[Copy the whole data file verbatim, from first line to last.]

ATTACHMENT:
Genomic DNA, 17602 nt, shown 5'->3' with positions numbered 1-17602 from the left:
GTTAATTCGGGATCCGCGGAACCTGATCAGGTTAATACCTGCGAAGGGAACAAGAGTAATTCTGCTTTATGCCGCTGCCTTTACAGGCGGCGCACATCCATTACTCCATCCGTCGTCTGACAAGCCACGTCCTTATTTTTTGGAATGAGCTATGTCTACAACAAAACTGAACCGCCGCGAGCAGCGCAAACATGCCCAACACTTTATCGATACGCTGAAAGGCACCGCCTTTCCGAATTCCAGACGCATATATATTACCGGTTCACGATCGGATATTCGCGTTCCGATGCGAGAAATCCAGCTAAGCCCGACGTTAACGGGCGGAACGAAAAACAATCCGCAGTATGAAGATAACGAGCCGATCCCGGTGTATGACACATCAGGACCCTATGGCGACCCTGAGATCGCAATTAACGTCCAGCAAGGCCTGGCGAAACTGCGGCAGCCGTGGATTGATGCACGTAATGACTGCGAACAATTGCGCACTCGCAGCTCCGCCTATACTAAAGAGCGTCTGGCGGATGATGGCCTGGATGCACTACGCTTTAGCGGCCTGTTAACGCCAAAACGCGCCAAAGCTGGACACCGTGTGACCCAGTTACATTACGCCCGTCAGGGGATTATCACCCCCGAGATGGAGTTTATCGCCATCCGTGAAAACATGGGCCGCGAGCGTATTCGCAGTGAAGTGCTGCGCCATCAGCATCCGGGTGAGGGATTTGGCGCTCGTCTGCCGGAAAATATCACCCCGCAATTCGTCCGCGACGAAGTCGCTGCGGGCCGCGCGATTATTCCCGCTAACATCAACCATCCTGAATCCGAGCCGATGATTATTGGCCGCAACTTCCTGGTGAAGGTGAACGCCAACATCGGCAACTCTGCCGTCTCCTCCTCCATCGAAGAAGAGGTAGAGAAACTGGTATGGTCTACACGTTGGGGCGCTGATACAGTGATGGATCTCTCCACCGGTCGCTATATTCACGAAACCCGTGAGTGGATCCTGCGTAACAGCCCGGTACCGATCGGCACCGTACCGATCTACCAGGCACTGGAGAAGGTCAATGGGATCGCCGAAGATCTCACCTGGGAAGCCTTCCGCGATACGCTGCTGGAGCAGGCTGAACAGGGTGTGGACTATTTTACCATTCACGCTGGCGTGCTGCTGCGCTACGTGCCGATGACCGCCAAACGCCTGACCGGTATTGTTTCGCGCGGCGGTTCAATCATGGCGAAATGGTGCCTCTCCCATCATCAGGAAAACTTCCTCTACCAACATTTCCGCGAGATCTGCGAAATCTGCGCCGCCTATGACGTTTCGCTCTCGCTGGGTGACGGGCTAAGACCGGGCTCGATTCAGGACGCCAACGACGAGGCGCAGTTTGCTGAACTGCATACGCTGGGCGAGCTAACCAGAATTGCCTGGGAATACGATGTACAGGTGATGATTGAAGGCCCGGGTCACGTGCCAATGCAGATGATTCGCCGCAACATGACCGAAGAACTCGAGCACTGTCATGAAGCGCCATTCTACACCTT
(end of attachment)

Genomic DNA, 17602 nt, shown 5'->3' with positions numbered 1-17602 from the left:
GTTAATTCGGGATCCGCGGAACCTGATCAGGTTAATACCTGCGAAGGGAACAAGAGTAATTCTGCTTTATGCCGCTGCCTTTACAGGCGGCGCACATCCATTACTCCATCCGTCGTCTGACAAGCCACGTCCTTATTTTTTGGAATGAGCTATGTCTACAACAAAACTGAACCGCCGCGAGCAGCGCAAACATGCCCAACACTTTATCGATACGCTGAAAGGCACCGCCTTTCCGAATTCCAGACGCATATATATTACCGGTTCACGATCGGATATTCGCGTTCCGATGCGAGAAATCCAGCTAAGCCCGACGTTAACGGGCGGAACGAAAAACAATCCGCAGTATGAAGATAACGAGCCGATCCCGGTGTATGACACATCAGGACCCTATGGCGACCCTGAGATCGCAATTAACGTCCAGCAAGGCCTGGCGAAACTGCGGCAGCCGTGGATTGATGCACGTAATGACTGCGAACAATTGCGCACTCGCAGCTCCGCCTATACTAAAGAGCGTCTGGCGGATGATGGCCTGGATGCACTACGCTTTAGCGGCCTGTTAACGCCAAAACGCGCCAAAGCTGGACACCGTGTGACCCAGTTACATTACGCCCGTCAGGGGATTATCACCCCCGAGATGGAGTTTATCGCCATCCGTGAAAACATGGGCCGCGAGCGTATTCGCAGTGAAGTGCTGCGCCATCAGCATCCGGGTGAGGGATTTGGCGCTCGTCTGCCGGAAAATATCACCCCGCAATTCGTCCGCGACGAAGTCGCTGCGGGCCGCGCGATTATTCCCGCTAACATCAACCATCCTGAATCCGAGCCGATGATTATTGGCCGCAACTTCCTGGTGAAGGTGAACGCCAACATCGGCAACTCTGCCGTCTCCTCCTCCATCGAAGAAGAGGTAGAGAAACTGGTATGGTCTACACGTTGGGGCGCTGATACAGTGATGGATCTCTCCACCGGTCGCTATATTCACGAAACCCGTGAGTGGATCCTGCGTAACAGCCCGGTACCGATCGGCACCGTACCGATCTACCAGGCACTGGAGAAGGTCAATGGGATCGCCGAAGATCTCACCTGGGAAGCCTTCCGCGATACGCTGCTGGAGCAGGCTGAACAGGGTGTGGACTATTTTACCATTCACGCTGGCGTGCTGCTGCGCTACGTGCCGATGACCGCCAAACGCCTGACCGGTATTGTTTCGCGCGGCGGTTCAATCATGGCGAAATGGTGCCTCTCCCATCATCAGGAAAACTTCCTCTACCAACATTTCCGCGAGATCTGCGAAATCTGCGCCGCCTATGACGTTTCGCTCTCGCTGGGTGACGGGCTAAGACCGGGCTCGATTCAGGACGCCAACGACGAGGCGCAGTTTGCTGAACTGCATACGCTGGGCGAGCTAACCAGAATTGCCTGGGAATACGATGTACAGGTGATGATTGAAGGCCCGGGTCACGTGCCAATGCAGATGATTCGCCGCAACATGACCGAAGAACTCGAGCACTGTCATGAAGCGCCATTCTACACCTT